There are two phases to patterning in the embryonic epidermis. First, reciprocal signaling occurs between Wg- and En-expressing cells, serving to consolidate the subdivision of the body plan into parasegments. (DiNardo et al., 1988; Martinez Arias et al., 1988; Bejsovec and Martinez Arias, 1991; Heemskerk et al., 1991; Cumberledge and Krasnow, 1993; Ingham, 1993). Subsequent to this early phase of signaling, the fates of cells across the parasegment are established (Bejsovec and Martinez-Arias, 1991; Dougan and DiNardo, 1992; reviewed in DiNardo et al., 1994). In the ventral epidermis, although Wg signaling is required to establish some cell fates, the interactions that establish most of the diversity of cell types are not fully understood (Bejsovec and Martinez-Arias, 1991; Bejsovec and Wieschaus, 1993; Lawrence et al., 1996). Previously, we showed that Wg helps to generate cell type diversity within the En domain by directing anterior En cells to adopt one of two alternate fates (Dougan and DiNardo, 1992). However, the question remained as to what specifies posterior En cell fate.
Here we show that a second signal, Spitz (Spi), establishes posterior En cell fate. We find that Spi is generated by cells just posterior to the En cells, since they express Rhomboid, which is essential for production of the secreted, active form of Spi. Spi is a ligand for the Drosophila Epidermal Growth Factor Receptor (DER; Rutledge et al., 1992; Schweitzer et al., 1995b). We show that DER is required cell autonomously for the establishment of posterior En cell fate. Finally, we find that both rows of En cells are competent to respond to either Wg or Spi. If DER signaling is hyperactivated in the En cells, both rows assume the denticle fate. Reciprocally, if Wg signaling is hyperactivated, both rows assume the smooth fate. Thus, in each row of cells within the En domain, the relative strengths of two opposing signals, Wg and Spi, act to establish proper subfates.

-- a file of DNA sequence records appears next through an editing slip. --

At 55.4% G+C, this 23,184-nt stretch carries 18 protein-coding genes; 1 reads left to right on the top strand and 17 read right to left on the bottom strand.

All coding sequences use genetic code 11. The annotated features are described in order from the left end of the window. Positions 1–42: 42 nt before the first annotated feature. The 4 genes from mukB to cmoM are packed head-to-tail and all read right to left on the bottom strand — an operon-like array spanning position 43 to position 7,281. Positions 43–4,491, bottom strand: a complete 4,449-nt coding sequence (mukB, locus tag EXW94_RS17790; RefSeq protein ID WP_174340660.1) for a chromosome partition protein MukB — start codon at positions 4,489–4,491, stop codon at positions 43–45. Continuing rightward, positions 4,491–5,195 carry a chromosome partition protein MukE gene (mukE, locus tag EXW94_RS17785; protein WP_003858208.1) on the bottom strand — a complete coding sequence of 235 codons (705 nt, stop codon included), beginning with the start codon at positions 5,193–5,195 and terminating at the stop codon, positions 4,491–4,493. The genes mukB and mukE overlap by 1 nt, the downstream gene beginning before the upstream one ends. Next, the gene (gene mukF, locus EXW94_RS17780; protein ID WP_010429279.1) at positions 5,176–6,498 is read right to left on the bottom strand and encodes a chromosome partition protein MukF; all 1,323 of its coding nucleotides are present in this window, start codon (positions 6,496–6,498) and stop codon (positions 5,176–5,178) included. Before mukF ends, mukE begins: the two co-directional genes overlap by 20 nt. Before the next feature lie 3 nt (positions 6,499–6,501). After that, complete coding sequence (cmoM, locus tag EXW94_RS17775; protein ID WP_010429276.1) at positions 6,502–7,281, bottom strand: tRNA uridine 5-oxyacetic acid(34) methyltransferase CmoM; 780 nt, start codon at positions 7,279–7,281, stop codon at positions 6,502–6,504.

MATERIALS AND METHODS
aopIP, aopIIs, flb3F and wgIL(wgts) were from Tübingen. Df(2L)dp-79b was from Bloomington; argosD7 was from Freeman et al. (1992). Wild type and constitutively active UAS-Aop are described in Rebay and Rubin (1995); UAS-secreted Spi, UAS-Rhomboid are described in Schweitzer et al. (1995b) and Golembo et al. (1996a); UAS-Arm-S10 is described in Pai et al. (1997). UAS-Ras1val-12 and En-GAL4 were generous gifts from C. Klambt (Scholz et al., 1997) and A. Brand, respectively. Two criteria demonstrate that En-GAL4 expression is restricted to the En cells: the expression of lacZ (using a UAS-lacZ transgene) driven by En-GAL4 (not shown), and that the effect of activated Armadillo is restricted to the En cells (see Fig. 4), since it is known that activating the Wg signaling pathway in other cells is sufficient to change their fates (Pai et al., 1997). To construct a dominant negative version of DER, a type I DER cDNA (Schejter et al., 1986) was inserted into the pUAST vector, with a termination codon 13 amino acids C-terminal to the transmembrane domain. The protein thus produced has the capacity to form inactive dimers with the endogenous wild-type receptor (see Freeman, 1996).